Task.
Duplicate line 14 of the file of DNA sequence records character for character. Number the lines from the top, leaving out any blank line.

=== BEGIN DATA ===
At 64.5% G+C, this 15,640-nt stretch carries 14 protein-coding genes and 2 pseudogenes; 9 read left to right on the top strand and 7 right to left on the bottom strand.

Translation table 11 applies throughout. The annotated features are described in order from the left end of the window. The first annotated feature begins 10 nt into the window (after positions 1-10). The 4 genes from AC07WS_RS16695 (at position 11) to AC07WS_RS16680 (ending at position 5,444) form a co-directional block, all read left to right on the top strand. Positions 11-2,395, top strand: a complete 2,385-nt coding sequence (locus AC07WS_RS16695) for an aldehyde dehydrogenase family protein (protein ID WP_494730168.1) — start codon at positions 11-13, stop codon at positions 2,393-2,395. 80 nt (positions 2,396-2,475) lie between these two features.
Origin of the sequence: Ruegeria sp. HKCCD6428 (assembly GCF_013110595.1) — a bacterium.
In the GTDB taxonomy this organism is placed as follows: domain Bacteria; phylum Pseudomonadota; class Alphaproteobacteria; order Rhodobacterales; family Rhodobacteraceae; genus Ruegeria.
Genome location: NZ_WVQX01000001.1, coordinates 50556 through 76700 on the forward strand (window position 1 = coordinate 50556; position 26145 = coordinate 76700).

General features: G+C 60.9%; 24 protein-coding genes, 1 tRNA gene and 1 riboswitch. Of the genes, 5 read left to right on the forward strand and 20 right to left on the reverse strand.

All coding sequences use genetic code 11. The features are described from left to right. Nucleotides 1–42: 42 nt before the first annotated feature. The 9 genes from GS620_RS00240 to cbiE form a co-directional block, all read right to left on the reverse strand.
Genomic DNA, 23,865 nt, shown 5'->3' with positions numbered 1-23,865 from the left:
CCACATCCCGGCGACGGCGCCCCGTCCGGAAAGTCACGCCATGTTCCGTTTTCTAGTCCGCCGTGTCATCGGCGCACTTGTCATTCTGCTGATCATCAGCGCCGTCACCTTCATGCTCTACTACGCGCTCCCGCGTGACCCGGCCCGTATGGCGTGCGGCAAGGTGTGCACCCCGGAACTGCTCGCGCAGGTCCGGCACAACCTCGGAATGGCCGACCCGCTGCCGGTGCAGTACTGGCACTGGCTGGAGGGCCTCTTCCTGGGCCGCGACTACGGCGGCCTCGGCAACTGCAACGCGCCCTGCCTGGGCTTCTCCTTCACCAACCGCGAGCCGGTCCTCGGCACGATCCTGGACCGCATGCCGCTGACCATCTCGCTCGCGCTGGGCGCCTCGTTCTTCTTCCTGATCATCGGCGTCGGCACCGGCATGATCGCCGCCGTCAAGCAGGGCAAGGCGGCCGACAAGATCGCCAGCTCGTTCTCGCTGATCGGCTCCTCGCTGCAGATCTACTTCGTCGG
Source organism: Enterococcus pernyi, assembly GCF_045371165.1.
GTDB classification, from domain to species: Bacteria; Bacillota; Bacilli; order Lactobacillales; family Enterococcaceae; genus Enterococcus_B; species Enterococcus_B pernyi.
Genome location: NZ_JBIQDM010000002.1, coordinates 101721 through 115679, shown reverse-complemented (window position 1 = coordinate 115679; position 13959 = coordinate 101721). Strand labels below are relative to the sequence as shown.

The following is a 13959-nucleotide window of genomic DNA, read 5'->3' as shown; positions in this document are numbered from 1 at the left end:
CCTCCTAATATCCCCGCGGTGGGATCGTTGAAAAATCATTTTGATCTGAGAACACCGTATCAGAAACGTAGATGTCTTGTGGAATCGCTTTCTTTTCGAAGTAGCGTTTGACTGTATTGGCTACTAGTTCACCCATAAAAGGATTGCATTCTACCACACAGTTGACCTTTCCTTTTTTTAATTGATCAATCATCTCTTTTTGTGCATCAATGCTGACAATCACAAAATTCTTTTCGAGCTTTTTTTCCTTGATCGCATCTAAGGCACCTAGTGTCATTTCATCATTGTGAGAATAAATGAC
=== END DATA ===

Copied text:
CCTCCTAATATCCCCGCGGTGGGATCGTTGAAAAATCATTTTGATCTGAGAACACCGTATCAGAAACGTAGATGTCTTGTGGAATCGCTTTCTTTTCGAAGTAGCGTTTGACTGTATTGGCTACTAGTTCACCCATAAAAGGATTGCATTCTACCACACAGTTGACCTTTCCTTTTTTTAATTGATCAATCATCTCTTTTTGTGCATCAATGCTGACAATCACAAAATTCTTTTCGAGCTTTTTTTCCTTGATCGCATCTAAGGCACCTAGTGTCATTTCATCATTGTGAGAATAAATGAC